More On Changing Careers
In my March 6 post, I discussed Career Tips For Changing Industries. Well, I have something to add. I talked with two gentlemen this week who are thinking about changing careers or at least taking a different direction. John, a fellow alumnus, reached out to me because we had met and he follows my blog. He lives in Dallas and has built a career in banking, working with clients in the Petroleum Industry. He knows that opportunities in his field are limited in Atlanta, but it is home. He wants to relocate and find something compatible with his skills and experience. Bill recently moved to Atlanta. He has had a career in finance and accounting and account management with big-name brands. Currently, he is an account executive providing outsourced logistics services. He’s been with his current employer for about eight years but doesn’t see further upside potential, hence the interest new opportunities.
I had a brief conversation with John early in the week to understand his goals. John said that he had not done much networking, nor had he paid much attention to his resume as his job changes had been secured through people he had worked with before. He is not looking for a career coach and does not think he needs professional help with his resume. In fact, as I came to learn, his resume does need a lot of work. We discussed some preliminary thoughts and agreed to have a follow on conversation after I had a chance to review his resume.
After a review of his resume, I sent him a copy of The Executive Resume Cheat Sheet. I knew it would be revealing. He reviewed that document before our second conversation. He acknowledged the work ahead of him in that regard, so our next call was brief. I reinforced key points about effective resumes and added a few additional observations. I suggested that he think about career options to explore while he worked on his resume. I also suggested that he purchase my modestly priced book “Fighting Alligators: Job Search Strategy For The New Normal.” I know, it is a shameless plug, but he could really benefit from the wisdom offered in that book. It is safe to say that John is at the front end of this process. I believe that his primary goal is less about changing careers than moving back to Atlanta. That desire is driving the question about his career.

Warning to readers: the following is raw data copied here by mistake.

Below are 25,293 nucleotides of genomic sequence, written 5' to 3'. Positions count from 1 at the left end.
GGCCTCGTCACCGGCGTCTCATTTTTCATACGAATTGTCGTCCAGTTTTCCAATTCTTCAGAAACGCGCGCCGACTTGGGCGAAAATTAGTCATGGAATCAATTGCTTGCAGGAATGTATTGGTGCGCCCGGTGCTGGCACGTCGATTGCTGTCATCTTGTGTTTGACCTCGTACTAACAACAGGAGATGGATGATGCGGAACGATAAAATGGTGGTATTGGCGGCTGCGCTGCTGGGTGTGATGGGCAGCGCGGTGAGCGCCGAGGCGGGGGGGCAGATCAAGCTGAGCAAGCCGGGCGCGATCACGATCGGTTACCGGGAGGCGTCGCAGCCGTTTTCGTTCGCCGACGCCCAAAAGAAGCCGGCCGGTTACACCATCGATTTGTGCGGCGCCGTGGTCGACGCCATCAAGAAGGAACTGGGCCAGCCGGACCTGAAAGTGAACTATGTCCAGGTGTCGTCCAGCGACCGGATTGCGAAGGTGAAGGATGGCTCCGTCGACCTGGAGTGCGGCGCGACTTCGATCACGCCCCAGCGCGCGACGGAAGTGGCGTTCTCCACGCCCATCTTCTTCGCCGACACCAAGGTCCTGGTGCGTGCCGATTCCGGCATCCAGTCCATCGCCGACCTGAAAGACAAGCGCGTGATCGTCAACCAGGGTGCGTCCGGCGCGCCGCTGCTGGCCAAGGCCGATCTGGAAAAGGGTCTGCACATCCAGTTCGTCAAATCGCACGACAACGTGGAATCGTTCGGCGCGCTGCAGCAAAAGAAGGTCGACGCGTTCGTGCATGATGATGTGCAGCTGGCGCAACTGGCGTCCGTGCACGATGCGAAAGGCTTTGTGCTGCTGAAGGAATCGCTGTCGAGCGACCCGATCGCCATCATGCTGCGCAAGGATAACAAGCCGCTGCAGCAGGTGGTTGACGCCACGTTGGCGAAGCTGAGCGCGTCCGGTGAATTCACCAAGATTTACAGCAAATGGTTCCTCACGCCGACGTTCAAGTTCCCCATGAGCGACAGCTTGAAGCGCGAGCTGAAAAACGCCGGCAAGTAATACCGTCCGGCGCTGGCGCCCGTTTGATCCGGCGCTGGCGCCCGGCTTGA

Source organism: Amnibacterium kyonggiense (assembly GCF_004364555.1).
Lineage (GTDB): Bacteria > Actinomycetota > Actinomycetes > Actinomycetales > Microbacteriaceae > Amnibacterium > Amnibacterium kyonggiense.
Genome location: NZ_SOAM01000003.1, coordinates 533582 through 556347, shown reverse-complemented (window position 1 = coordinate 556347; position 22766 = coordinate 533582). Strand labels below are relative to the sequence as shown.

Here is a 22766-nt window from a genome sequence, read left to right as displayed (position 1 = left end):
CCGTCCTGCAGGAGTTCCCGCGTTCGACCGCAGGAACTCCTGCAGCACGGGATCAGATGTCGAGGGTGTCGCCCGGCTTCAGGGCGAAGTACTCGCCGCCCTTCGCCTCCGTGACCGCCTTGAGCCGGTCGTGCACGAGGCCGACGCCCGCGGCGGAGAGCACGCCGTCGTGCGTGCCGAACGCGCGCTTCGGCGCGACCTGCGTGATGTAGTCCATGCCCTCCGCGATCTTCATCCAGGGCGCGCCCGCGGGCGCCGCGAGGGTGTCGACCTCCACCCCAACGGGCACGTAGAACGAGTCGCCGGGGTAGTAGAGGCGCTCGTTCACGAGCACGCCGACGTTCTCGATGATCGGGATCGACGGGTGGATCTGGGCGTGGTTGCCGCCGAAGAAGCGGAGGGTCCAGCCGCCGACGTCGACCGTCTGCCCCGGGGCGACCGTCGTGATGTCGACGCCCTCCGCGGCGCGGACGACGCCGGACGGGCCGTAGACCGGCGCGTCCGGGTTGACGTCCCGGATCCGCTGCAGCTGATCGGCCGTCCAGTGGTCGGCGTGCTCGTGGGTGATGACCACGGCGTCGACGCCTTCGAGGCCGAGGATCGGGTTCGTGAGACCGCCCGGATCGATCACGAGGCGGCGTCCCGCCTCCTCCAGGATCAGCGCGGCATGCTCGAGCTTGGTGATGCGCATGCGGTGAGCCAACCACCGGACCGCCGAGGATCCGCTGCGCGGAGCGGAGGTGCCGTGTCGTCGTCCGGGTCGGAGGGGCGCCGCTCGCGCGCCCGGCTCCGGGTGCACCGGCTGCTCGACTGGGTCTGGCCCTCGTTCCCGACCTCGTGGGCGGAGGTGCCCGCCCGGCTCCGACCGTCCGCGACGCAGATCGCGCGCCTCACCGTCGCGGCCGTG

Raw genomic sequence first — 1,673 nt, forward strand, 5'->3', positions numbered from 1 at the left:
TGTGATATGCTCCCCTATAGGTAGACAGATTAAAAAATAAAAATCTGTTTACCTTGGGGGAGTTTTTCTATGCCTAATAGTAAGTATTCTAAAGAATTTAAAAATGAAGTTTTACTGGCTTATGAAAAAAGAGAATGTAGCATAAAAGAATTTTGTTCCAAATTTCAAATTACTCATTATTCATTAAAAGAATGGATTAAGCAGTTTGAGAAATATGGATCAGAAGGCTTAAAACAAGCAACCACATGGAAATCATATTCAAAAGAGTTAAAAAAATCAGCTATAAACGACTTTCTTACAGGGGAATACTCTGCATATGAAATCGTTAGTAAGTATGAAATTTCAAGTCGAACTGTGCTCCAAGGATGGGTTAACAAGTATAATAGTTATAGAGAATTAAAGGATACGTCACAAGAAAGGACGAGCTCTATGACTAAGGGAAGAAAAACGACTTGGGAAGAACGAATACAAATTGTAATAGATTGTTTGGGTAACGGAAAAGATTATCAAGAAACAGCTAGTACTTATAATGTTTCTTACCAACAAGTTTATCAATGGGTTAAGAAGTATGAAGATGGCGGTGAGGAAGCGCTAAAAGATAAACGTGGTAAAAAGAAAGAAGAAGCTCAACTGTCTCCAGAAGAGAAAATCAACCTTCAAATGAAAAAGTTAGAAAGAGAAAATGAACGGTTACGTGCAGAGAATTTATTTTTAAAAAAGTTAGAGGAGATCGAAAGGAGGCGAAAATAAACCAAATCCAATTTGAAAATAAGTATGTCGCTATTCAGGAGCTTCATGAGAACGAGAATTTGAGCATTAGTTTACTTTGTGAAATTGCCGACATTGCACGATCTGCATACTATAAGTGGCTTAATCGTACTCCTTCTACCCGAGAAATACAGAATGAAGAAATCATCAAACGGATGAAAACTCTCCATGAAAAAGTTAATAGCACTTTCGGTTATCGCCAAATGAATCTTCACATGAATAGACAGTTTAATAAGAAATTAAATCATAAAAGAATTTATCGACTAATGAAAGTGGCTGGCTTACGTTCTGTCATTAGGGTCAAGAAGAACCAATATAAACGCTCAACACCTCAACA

I met Bill Friday evening. My networking partner, Faith, invited him to our event. While sharing a bottle of wine, Bill told me about his background. He provided an excellent overview of his career and his thoughts about moving in a different direction. Bill’s goal is to advance his situation by building on his experience and accomplishments. He is not location focused, as Atlanta offers a lot of opportunity in his field. He does need some help building his network in the market. I offered some ideas for his consideration, and we agreed to further the conversation.
Both of these professionals must be careful to protect their current employment as they seek out new opportunities. John’s situation is complicated by his motivation to relocate. It is possible but unlikely that he will find an Atlanta-based employer willing to subsidize his relocation. Bill’s situation is less problematic as he is interested in the search for a different opportunity within his industry segment. Both of these gentlemen are at the beginning of the process to change their career direction. They need do a complete analysis to validate and clarify their goals and then craft an appropriate plan.
If you are serious about changing the direction of your career, be clear about your goals. Make sure to analyze your situation thoroughly so as to better understand your options. Develop a plan to realize your goals.
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Jim Weber, President
New Century Dynamics Executive Search
Author of: Fighting Alligators: Job Search Strategy For The New Normal
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